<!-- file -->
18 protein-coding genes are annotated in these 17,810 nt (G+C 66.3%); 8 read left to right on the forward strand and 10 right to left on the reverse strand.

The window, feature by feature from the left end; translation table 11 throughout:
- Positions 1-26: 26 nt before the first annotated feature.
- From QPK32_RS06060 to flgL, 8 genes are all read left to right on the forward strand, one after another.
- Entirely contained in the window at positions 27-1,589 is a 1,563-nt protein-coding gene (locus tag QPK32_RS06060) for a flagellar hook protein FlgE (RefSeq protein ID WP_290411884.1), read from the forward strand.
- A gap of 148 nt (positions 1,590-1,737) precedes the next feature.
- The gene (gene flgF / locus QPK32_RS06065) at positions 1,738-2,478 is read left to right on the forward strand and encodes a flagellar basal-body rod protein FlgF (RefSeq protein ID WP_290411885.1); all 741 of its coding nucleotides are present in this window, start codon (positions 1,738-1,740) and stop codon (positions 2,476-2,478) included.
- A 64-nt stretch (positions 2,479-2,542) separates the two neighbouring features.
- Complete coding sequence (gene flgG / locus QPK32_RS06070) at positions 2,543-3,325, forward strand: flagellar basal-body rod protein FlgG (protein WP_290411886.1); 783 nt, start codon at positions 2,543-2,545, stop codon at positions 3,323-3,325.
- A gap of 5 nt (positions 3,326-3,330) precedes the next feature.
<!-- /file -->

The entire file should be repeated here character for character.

18 protein-coding genes are annotated in these 17,810 nt (G+C 66.3%); 8 read left to right on the forward strand and 10 right to left on the reverse strand.

The window, feature by feature from the left end; translation table 11 throughout:
- Positions 1-26: 26 nt before the first annotated feature.
- From QPK32_RS06060 to flgL, 8 genes are all read left to right on the forward strand, one after another.
- Entirely contained in the window at positions 27-1,589 is a 1,563-nt protein-coding gene (locus tag QPK32_RS06060) for a flagellar hook protein FlgE (RefSeq protein ID WP_290411884.1), read from the forward strand.
- A gap of 148 nt (positions 1,590-1,737) precedes the next feature.
- The gene (gene flgF / locus QPK32_RS06065) at positions 1,738-2,478 is read left to right on the forward strand and encodes a flagellar basal-body rod protein FlgF (RefSeq protein ID WP_290411885.1); all 741 of its coding nucleotides are present in this window, start codon (positions 1,738-1,740) and stop codon (positions 2,476-2,478) included.
- A 64-nt stretch (positions 2,479-2,542) separates the two neighbouring features.
- Complete coding sequence (gene flgG / locus QPK32_RS06070) at positions 2,543-3,325, forward strand: flagellar basal-body rod protein FlgG (protein WP_290411886.1); 783 nt, start codon at positions 2,543-2,545, stop codon at positions 3,323-3,325.
- A gap of 5 nt (positions 3,326-3,330) precedes the next feature.